Sunday, February 20, 2005
Trevor Royle of the Glasgow Sunday Herald suggests that John Negroponte's experience in Honduras, where he helped to manage the covert terror war against Nicaragua, may pay immediate dividends in his new position as the "omnipotent" Director of National Intelligence:
Not only will [Negroponte] be in overall control of all 15 agencies involved in the war against terrorism but he will have unprecedented power in deciding and executing policy, allocating budgets and giving the authority for covert operations . . . .
John McGaffin, former associate deputy director of CIA operations said: “Right now, our war in counter-terrorism looks more like kids’ soccer, with everybody doing everything that they want to do in all directions. What we have got to do is make it look like more organised, professional football where you have plays and people know what they’re supposed to do, and some adult is in charge.”
While McGaffin’s analogy will be welcomed by security professionals who say the US war on terror is going nowhere and has become badly bogged down in Iraq, Negroponte’s appointment seems to have been brought into being without any political checks and balances other than in reporting directly to the President.
Not only does this make him the most powerful member of the Bush administration, but it also heightens fears the US could be returning to “dirty war” tactics which allowed CIA-trained operatives to pinpoint and neutralise known terrorist targets or obstructive political leaders.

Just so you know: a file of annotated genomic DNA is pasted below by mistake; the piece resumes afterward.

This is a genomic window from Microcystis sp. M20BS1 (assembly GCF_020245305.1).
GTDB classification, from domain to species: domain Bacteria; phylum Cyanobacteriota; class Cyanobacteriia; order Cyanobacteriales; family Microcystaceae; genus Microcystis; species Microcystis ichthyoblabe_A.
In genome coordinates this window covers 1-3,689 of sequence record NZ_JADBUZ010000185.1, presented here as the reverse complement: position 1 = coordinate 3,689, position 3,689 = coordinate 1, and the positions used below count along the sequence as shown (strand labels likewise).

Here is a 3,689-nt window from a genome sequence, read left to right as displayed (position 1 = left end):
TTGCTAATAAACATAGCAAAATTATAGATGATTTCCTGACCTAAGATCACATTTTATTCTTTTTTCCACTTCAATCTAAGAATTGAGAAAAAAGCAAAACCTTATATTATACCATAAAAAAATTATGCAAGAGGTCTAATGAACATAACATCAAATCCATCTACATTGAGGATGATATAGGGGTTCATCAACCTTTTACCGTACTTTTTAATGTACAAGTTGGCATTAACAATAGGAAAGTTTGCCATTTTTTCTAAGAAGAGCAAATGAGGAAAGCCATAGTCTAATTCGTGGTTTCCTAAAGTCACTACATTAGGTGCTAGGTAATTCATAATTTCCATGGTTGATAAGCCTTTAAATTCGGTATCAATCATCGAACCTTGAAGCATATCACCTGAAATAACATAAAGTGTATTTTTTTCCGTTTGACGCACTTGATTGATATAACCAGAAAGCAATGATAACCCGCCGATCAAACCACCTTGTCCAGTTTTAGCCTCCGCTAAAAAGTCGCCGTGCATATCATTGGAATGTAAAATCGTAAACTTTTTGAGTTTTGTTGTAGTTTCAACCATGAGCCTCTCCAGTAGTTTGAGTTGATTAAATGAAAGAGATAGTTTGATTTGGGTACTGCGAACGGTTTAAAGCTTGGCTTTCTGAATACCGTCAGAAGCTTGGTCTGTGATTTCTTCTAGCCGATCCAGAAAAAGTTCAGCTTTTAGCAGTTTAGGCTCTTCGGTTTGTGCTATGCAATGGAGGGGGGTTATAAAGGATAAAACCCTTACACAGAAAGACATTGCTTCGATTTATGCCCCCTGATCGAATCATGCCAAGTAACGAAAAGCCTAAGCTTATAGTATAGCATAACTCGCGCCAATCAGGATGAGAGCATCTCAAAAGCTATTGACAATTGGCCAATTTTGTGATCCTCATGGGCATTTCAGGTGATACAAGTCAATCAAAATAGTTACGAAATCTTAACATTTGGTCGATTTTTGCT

Extra-judicial killings of this kind have been in the CIA repertoire since it began its response to the 9/11 attacks. Sources close to the White House have already admitted the US might have to resort to this approach in its policy of fomenting internal regime changes in the Middle East.
A senior strategist in Washington told the Sunday Herald that the US had no intention of getting bogged down as it had done in Iraq and that the next two stumbling blocks, Iran and Syria, would have to be approached in a more subtle way.
“We are in no position to take any military action just now and, in any case, the odds are stacked against us,” he said. “Iran is on the point of developing nuclear weapons and Syria is a patron of terrorism. Both have created a powerful alliance, both need to be brought round and both need to mend their ways. If they are not open to negotiation, we’ll have to take a more indirect approach.”